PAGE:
This is basically a readable reference book, one of four, each covering one of the Big Four, created by the Grouping of 1923. The LNER, the second largest, was the poorest funded and circumstances did not help as it was dependent on goods traffic more than the other three and, especially in the 1920s, labour relations and growing road competition conspired against the LNER particularly. Yet it achieved much. This book is divided into 22 themed chapters, which inevitably produces some overlapping but does not affect readability. We start with the LNER constituents, subsidiaries, joint ventures and immediate neighbours, then London terminals and provincial centres. Chapters follow on the company's setting-up and its leading managers, mechanical and administrative (the names Gresley, Wedgwood and Whitelaw show how fortunate the LNER was in its leading servants). Four chapters are devoted to locomotives; electrics and diesels having one to themselves. These lead to a longish and interesting chapter on named trains, almost thirty of them and others on goods traffic (it should have been longer) and passenger business, with shorter sub-studies on publicity and record-breaking runs. Shipping was important as was road transport, the latter more summarily dealt with, as are accidents — three important ones from 1947 (Doncaster, Gidea Park and Goswick) could have been mentioned. Longer chapters discuss infrastructure (stations, goods depots, workshops) and, divided into two, wartime experience. The two final chapters deal with the years 1945-7 and the onset of nationalisation and pose the question whether the latter could or should have been avoided (on the whole the answer is in the negative). Five appendices variously list LNER locomotives, a bibliography is short yet surprisingly detailed, and there is an index. A very recommendable book, both for the student and general reader, and comprehensive, though maybe there should have been a chapter employees' welfare, cultural and sporting activities, perhaps covering the company's own labour relations. The photographs, variable in quality — we must remember they are up to 60 years old — illustrate the text appropriately.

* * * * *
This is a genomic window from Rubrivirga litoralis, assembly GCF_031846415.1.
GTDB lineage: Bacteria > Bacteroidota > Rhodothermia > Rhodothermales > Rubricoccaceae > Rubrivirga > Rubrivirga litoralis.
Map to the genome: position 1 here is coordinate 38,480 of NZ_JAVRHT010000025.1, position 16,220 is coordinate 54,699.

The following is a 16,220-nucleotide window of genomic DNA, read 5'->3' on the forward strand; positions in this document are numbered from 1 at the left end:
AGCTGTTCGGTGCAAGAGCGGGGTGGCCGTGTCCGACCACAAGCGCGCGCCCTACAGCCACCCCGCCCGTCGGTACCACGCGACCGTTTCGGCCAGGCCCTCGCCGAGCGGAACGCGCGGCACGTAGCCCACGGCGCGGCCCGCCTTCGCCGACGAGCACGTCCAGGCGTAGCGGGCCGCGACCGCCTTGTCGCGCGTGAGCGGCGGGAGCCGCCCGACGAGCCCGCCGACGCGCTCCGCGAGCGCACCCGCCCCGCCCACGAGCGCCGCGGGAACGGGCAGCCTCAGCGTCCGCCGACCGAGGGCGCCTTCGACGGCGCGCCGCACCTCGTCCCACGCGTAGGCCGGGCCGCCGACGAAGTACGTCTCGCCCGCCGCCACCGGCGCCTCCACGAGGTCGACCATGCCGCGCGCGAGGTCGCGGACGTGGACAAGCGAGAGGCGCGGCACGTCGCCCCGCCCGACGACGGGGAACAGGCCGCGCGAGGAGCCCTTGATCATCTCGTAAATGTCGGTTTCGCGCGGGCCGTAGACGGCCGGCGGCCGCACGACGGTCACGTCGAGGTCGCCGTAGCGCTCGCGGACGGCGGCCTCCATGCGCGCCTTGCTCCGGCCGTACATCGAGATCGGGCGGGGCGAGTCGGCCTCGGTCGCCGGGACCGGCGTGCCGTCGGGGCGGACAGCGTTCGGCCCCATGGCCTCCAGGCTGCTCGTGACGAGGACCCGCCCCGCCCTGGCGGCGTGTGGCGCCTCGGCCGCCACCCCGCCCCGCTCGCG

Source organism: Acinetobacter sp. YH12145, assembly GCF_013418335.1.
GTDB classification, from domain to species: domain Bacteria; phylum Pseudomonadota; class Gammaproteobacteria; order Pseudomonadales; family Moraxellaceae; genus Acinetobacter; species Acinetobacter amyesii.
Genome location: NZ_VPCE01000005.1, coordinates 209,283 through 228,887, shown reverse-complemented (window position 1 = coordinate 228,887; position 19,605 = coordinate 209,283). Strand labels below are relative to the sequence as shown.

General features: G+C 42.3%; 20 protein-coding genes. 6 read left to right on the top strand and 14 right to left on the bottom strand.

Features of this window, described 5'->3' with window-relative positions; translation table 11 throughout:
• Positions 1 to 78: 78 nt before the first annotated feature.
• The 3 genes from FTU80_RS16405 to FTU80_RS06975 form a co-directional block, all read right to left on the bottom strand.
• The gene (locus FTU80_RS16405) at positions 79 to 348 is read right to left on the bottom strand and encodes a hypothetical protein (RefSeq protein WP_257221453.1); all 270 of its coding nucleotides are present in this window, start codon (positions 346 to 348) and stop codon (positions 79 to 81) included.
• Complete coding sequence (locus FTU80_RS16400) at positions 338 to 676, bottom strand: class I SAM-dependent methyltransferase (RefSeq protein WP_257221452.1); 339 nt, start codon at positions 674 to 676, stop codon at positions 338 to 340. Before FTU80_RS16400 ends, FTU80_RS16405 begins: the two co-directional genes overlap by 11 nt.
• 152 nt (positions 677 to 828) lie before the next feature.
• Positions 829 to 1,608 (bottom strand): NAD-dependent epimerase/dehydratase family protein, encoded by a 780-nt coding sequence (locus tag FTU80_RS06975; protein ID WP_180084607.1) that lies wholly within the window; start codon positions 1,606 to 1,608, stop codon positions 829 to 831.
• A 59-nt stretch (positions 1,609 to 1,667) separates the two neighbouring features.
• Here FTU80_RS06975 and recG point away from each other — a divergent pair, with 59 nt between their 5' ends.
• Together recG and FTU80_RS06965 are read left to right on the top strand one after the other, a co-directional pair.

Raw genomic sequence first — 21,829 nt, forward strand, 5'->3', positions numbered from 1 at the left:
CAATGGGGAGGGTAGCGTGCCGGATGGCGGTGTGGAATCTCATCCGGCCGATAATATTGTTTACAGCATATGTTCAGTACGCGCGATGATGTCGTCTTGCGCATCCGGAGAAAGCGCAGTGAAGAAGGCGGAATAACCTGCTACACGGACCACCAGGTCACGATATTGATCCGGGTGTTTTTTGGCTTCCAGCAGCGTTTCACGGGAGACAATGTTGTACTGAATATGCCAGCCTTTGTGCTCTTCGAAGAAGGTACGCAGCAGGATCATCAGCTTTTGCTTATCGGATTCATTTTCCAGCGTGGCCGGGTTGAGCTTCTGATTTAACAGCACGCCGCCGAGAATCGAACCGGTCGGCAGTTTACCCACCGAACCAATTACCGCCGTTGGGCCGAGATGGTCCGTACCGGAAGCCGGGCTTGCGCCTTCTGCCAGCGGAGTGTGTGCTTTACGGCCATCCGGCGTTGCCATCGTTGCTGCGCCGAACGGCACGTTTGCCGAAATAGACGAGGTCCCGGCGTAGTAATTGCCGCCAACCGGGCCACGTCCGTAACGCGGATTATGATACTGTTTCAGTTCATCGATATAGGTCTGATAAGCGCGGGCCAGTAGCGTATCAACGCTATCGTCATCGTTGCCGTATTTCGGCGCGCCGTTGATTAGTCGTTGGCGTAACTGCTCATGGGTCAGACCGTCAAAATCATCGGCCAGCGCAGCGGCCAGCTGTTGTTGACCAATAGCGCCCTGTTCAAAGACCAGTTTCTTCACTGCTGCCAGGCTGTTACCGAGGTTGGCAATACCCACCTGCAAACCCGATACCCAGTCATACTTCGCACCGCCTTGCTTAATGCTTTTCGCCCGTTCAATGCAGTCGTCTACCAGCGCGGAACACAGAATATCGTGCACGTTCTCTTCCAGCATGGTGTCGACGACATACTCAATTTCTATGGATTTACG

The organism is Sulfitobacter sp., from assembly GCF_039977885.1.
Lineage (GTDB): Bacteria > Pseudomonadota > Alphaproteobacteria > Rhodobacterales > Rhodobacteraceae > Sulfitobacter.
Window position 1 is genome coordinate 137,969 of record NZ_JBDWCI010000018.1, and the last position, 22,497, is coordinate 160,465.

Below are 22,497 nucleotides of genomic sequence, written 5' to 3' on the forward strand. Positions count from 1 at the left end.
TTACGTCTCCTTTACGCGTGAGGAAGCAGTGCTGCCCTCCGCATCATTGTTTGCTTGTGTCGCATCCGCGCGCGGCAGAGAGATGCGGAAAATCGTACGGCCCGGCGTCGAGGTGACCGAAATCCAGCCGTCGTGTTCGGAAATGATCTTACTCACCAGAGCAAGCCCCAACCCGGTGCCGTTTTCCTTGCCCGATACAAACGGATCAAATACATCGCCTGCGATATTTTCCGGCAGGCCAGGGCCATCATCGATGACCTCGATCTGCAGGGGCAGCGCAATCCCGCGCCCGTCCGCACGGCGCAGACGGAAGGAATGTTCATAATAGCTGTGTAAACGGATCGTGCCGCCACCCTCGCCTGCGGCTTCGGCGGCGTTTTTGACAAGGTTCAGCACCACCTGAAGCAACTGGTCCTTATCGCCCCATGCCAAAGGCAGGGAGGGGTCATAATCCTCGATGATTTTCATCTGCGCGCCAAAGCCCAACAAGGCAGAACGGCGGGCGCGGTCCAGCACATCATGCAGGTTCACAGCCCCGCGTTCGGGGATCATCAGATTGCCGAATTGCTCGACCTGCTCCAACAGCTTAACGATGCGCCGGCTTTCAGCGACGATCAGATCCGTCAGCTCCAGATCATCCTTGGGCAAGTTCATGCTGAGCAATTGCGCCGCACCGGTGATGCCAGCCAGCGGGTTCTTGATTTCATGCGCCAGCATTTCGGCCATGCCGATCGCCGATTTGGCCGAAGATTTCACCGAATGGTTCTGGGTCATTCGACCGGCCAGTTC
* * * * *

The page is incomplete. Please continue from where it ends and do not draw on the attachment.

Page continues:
KPJ: on page 100 there is an illustartion of No. 2001 Cock o' the North in its original state which the caption clearly identifies, but then states "was later rebuilt as a semi-streamlined Pacific". The mishapen Thompson rebuild was remote from the original semi-streamlined locomotive. George Dow is not mentioned in the text on public relations nor acknowledged for his Dowagram shown on page 30. The concept of joint railways seems to befuddle Wragg: the Cheshire Lines Committee was in many ways an integral part of the LNER giving it access not only to Liverpool, but to wholly owned lines in Wales. Similary, the line to Aylesbury from Amersham remained in the shared ownership of the LNER and LPTB, albeit the latter ceased to provide motive power for its services north of Amersham after 1937. The deal between the Midland and the Tilbury line was done before the LNER was envisaged and could not be undone